Perhaps people feel that the musical is inherently inferior because musicals tend to be (though certainly are not always) upbeat and happy. But I think joy (which is perhaps best expressed through dance and song) is just as worthy of exploration as nuclear holocaust.

This topic has been a pet peeve of mine, so I apologize for the ranting tone of the post. 🙂 But I would like to know what you think? Do you find musicals unrealistic? Are there certain genres whose roles you have more trouble accepting? Do you love it all?

 
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Posted by on March 28, 2017 in Movies

 

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Lili (1953)

lili_film_posterI can’t quite make up my mind about Lili. Is it sweet or a trifle disturbing? Is it a musical or a movie with musical numbers? Is it too short or just not fleshed out by the actors? I’m not even quite sure if I liked it or not. I think I did.

The story is based on a short story by Paul Gallico, which was later turned into a novella while the film was still playing in the theaters. The story is darker, from what I understand, which might account for the feeling that there is something dark beneath the surface of the musical.

Lili (Leslie Caron) is a naive sixteen year old orphan who falls in with a carnival and falls in love with the magician, Marco the Magnificent (Jean-Pierre Aumont), a shameless ladies man who is secretly married to his assistant, Rosalie (Zsa Zsa Gabor), but doesn’t want anyone to know. He gets Lili a job as a waitress at the carnival, but she’s too clumsy (it was funny to see Caron playing a clumsy child, since she is neither clumsy nor a child – she was 21).

But when Lili thinks she must part from Marco and tries to commit suicide, she is prevented by puppeteer Paul Barthelet (Mel Ferrer), who uses his puppets to coax her away from the tall ladder she was going to jump off. There is an instant and charming rapport between her and the puppets and Paul asks her to join his show and their show soon attracts the attention of several important men from Paris who want to take the show out of the carnival.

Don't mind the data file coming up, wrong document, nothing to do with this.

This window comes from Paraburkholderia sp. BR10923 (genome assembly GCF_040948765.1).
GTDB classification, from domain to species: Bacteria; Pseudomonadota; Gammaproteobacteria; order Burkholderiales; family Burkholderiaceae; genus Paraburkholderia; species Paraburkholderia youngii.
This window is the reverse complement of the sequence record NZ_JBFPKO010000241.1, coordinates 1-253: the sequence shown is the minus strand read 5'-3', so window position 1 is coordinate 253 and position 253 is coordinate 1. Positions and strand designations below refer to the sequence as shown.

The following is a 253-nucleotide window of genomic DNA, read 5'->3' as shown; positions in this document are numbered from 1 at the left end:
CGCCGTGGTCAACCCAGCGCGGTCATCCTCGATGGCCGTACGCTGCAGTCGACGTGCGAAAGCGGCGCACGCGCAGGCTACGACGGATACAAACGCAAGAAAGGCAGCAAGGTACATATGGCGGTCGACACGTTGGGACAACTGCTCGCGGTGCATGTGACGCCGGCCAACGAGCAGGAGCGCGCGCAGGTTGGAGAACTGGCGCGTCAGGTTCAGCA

Paul himself has fallen in love with Lili, but is completely unable to express it. A deeply gloomy and morose man, Paul was formerly a dancer, until his leg was injured during the war (I assume WWII). Now, he is angry at most everything and the only way he can express himself is through his four puppets: Golo the giant, Carrot Top, Marguerite the ballerina and Reynardo the fox.

lili1953_81426_678x380_01252016050229In fact, in a curious way, the heart of the film is between Lili and the four puppets, who she bonds with almost as if they were real, forgetting that Paul is the one behind them. In fact, it is her relationship with the puppets that forms the basis of her romance with Paul, when she finally realizes that everything she loves about the puppets is really coming from Paul.

I have to say, however, that I’m not at all sure how I feel about Mel Ferrer’s performance. He is almost too creepy, a possessive lover just waiting to happen. A bit stiff, too. Leslie Caron, however, seems perfect. She make her naive character relatable and believable as she grows wiser to the world. She also gets a few dances in the film, with the big one being the dream-dance where she comes to realize that behind each puppet she loves is the man she loves.

Jean-Pierre Aumont is also quite convincing as the magician who is all flash, but no substance. One also can’t help but feel for his long-suffering wife, determined to stay with him even though she knows what kind of man he is. It’s hard not to predict a grim future for her.

But on the whole, there is something very charming about the idea behind Lili, though something just doesn’t quite work and I can’t put my finger on what it is The film is only 80 minutes. Did it need to be longer? Know the characters better? Was it Mel Ferrer I found unconvincing? But still, something fairy-tale-ish and charming remains behind. It’s a unique film. It is set in a carnival, which forms the backdrop of the story, but the real world is between Lili and the puppets. A world of affection, gentleness, human frailty and forgiveness, wisdom, vulnerability and perfect trust.

This post was written as part of the At The Circus Blogathon, hosted by Critica Retro and Serendipitous Anachronisms. Be sure to look up all the other great posts!

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“Hi-Lili, Hi-Lo” – music written by Bronsilaw Kaper and lyrics by Helen Deutsch.

 
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Posted by on November 12, 2016 in Movies